How far the same facts will preclude the defendant now from asserting a breach of the contract as a ground for refusing payment, or of an affirmative claim for damages, is a question naturally suggested. Where materials are furnished by one, and labor is to be performed upon it by another, and the identical article produced is to be returned to the employer, who pays a compensation for the labor, the contract is one of bailment, though the manufacturer or workman may have furnished some accessorial material or ornaments. This is the locatio operis faciendi of the civil law. (Story on Bailments, §§ 422, 423; 2 Kent's Com. [13th ed.] 588; Foster v. Pettibone, 7 N.Y. 433; Mallory v. Willis, 4 id. 76; Pierce v. Schenck, 3 Hill, 28.)

The title to the completed article generally vests by accession in the party who has furnished the principal material in such cases. ( Merrill v. Johnson, 7 Johns. 473; Pulcifer v. Page, 32 Me. 404; Witherell v. Green, 22 Mich. 311; Beers v. St. John, 16 Conn. 322.)

It does not distinctly appear in this case whether the material furnished by the plaintiffs, or that furnished by the defendant, was the more valuable, but the referee held, in effect, that the defendant furnished the principal material and, as no question is made by either counsel on this point, we will assume that his conclusions as to the nature and character of the contract and as to the ownership of the completed article, are correct. The finding of the referee that one hundred and forty-six pairs of the shears were delivered in January, 1884, and retained by the defendant, without any objection being made to the quality of the work, or any offer to return, followed by a completion of the balance in the same way and an offer to deliver in the following March, without any question having been raised for more than four years by the defendant in respect to the character or quality of the work performed, seems to me to be quite important. The findings are to the effect that the defendant never claimed that the shears did not substantially conform to the contract until more than four years after a part were delivered, and the balance offered. There can be no doubt as to the fact that the defendant could have discovered the alleged defects when one hundred and forty-six pairs were delivered, or within a reasonable time thereafter, and if it was then considered important that the hole through the blade handle should be square instead of round, or that the bolt should project through the jawhandle, the defendant could have so notified the plaintiffs and the balance of the lot could have been changed accordingly, for they were not then manufactured. In an executory contract for the sale of goods, in the absence of fraud or warranty, the right of the vendee to claim damages, either as a defense to an action for the purchase price, or by way of counterclaim, does not survive a delivery of the goods by the seller and an acceptance by the purchaser. ( Read v. Randall, 29 N.Y. 358.) The retention of the property by the purchaser, without objection, is an admission on his part that the contract has been performed. Of course, he is not bound to receive or pay for an article he has not purchased, but he is bound to ascertain, when it is delivered to him, whether or not it is what he wants, or whether it conforms to the contract, and if it does not he must either return it to the vendor or give him notice to take it back, or he will be presumed to have acquiesced in its quality. He cannot accept the delivery of property, under the contract, retain it after examination, or full opportunity for examination, as to its quality, and afterwards be heard to urge, as a defense to the purchase price, or in support of a claim for damage, that the quality was inferior to that specified in the contract. Where there is an express warranty, that survives the acceptance and the purchaser may subsequently sue on it, if the price of the goods has been paid, or defend in a suit for the price. ( Zabriskie v. C.V.R.R. Co., 131 N.Y. 72; Fairbank C. Co. v. Metzger, 118 id. 260; Briggs v. Hilton, 99 id. 517; Norton v. Dreyfuss, 106 id. 90.)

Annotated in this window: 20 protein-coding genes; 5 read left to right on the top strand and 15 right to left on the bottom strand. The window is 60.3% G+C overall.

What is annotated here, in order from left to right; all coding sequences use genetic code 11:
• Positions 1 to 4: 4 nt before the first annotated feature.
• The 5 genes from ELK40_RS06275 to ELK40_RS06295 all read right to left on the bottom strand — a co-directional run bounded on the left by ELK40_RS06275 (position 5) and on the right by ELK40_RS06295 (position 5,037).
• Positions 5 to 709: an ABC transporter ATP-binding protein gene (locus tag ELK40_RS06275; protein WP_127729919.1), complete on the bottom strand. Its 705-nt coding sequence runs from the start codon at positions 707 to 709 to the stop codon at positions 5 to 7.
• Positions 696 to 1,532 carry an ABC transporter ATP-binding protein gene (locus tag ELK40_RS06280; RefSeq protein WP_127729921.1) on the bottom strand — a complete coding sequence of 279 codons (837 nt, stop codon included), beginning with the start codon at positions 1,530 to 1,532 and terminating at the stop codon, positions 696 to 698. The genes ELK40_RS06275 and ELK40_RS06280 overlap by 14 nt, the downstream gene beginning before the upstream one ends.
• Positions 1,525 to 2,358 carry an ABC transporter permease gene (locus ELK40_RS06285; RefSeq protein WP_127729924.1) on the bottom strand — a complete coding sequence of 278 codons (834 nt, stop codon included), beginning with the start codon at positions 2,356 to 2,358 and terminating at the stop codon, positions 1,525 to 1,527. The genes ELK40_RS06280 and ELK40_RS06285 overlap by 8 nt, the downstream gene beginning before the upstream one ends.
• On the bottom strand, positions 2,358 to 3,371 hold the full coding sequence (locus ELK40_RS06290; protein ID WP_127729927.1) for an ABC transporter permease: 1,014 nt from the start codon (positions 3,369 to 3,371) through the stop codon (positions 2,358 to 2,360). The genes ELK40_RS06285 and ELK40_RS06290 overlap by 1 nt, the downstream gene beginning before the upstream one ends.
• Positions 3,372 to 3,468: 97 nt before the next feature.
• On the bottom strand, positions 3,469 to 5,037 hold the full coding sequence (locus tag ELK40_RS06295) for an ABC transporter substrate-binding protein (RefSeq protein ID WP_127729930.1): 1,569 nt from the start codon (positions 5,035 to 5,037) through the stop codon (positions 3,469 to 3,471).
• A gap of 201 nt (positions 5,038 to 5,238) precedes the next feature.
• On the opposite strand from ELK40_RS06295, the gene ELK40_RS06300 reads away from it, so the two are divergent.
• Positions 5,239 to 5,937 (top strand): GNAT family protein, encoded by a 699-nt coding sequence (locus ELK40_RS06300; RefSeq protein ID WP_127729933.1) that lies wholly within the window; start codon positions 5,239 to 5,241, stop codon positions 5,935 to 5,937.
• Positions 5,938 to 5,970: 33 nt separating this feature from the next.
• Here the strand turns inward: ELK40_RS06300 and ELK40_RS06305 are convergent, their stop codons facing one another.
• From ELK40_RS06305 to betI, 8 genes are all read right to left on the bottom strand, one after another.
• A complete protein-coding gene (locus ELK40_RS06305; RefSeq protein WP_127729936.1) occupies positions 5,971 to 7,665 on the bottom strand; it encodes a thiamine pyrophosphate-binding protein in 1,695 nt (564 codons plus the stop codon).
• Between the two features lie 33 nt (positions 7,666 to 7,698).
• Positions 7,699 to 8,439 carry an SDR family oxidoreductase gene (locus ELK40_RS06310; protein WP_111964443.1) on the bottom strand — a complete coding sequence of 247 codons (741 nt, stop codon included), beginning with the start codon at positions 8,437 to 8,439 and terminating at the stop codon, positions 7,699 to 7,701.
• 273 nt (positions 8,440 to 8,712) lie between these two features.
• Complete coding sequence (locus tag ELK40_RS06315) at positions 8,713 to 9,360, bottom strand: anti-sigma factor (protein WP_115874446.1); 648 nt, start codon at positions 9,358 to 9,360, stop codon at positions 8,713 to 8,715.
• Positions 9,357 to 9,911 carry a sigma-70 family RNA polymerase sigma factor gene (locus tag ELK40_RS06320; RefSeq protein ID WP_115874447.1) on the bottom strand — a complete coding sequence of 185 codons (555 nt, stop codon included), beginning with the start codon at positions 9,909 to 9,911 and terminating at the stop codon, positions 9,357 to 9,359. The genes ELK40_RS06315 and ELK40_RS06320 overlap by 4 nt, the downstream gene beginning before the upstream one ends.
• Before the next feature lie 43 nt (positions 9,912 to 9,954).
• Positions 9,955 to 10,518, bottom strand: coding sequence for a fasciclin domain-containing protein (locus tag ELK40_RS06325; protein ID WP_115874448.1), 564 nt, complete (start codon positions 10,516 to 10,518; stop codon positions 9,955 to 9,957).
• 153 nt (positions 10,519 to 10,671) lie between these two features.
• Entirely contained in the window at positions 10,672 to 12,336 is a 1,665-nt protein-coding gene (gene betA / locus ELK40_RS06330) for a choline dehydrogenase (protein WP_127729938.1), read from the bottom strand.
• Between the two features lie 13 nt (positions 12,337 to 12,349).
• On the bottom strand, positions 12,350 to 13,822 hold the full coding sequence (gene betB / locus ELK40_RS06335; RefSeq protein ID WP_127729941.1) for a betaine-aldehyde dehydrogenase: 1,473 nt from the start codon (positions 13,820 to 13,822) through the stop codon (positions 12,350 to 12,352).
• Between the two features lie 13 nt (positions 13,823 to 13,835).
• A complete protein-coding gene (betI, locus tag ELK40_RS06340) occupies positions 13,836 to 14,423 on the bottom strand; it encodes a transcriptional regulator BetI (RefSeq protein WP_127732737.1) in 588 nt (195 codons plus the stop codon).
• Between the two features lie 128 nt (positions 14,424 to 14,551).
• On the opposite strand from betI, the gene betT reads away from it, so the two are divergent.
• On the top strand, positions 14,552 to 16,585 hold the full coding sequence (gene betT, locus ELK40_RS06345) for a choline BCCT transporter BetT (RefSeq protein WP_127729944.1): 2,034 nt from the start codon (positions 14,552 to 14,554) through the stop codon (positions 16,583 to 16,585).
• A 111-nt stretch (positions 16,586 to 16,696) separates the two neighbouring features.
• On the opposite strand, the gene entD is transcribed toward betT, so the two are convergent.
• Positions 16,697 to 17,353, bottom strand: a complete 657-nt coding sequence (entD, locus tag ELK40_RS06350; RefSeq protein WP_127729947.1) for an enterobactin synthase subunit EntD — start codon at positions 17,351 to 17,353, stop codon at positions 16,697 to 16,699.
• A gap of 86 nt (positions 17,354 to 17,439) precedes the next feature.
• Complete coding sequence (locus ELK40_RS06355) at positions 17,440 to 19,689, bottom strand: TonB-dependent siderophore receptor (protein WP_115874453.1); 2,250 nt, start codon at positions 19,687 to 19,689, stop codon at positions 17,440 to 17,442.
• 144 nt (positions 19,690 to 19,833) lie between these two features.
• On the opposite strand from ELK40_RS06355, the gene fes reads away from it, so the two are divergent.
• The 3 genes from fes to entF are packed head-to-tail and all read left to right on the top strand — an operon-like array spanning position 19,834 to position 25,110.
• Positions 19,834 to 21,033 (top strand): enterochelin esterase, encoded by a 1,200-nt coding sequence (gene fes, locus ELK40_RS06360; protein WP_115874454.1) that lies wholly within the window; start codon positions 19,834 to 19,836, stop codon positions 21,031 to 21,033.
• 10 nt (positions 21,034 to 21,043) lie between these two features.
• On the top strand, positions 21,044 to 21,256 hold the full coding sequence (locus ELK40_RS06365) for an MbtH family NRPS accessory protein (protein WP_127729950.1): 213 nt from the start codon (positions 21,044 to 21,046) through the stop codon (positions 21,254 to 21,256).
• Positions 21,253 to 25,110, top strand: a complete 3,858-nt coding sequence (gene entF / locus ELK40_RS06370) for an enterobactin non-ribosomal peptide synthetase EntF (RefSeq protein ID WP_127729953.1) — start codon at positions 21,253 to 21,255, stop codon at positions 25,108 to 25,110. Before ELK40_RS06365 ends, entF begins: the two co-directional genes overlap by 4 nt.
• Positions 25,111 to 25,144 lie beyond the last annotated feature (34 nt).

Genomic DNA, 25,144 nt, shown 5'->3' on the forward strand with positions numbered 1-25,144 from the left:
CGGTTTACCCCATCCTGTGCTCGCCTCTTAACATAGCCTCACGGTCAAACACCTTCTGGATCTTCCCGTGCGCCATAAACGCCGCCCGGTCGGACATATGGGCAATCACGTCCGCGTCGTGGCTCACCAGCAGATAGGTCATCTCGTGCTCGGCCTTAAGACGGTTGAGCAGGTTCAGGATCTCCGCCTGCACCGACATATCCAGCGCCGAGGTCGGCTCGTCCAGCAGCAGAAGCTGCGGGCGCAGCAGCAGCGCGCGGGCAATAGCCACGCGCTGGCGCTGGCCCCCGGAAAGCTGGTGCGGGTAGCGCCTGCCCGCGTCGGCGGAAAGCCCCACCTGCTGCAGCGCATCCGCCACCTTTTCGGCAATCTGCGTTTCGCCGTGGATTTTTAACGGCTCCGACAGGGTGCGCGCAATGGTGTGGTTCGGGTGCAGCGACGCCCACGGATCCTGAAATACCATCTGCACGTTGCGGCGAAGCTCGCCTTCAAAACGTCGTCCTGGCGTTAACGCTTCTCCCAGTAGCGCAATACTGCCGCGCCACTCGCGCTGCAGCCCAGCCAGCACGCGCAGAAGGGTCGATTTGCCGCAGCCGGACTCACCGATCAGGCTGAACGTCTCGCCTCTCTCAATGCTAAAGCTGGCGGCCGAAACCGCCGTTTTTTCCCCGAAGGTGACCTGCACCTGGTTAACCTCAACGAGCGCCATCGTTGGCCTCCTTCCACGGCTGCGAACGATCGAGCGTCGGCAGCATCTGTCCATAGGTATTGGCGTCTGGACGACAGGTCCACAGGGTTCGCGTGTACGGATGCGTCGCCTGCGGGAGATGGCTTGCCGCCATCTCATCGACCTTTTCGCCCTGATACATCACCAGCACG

But this principle applies to contracts of sale, and cannot well be applied to agreements to perform special services or contracts of bailment such as the one now under consideration has been held to be. An acceptance of property under any form of contract, or conduct equivalent to an acceptance, must be given some effect. In contracts of sale, even with warranty, it usually has the effect of vesting the title in the vendee, but in a contract like this, where the title was in the defendant before, it can have no effect whatever, unless it be to preclude him from raising any question with respect to the quality of the article. The facts found import an acceptance by the defendant, at least of the one hundred and forty-six pairs, as there was delivery, retention of the goods without objection, and no offer to return. Silence and acquiescence on the part of the defendant as to the quality and character of the work, naturally led to the manufacture of the balance in the same way, and the question is, under these circumstances, whether the defendant, after the lapse of four years, should be permitted to make the objection that the contract was not substantially performed. The learned referee held that as there was a warranty that survived acceptance, as in case of sale, the defendant was under no obligation to ascertain whether the contract was performed or not, and that, even when he ascertained that the work was defective, he was under no obligation to make his objection known to the plaintiffs. This proposition, as it seems to me, embodies a radical error which pervades the whole case.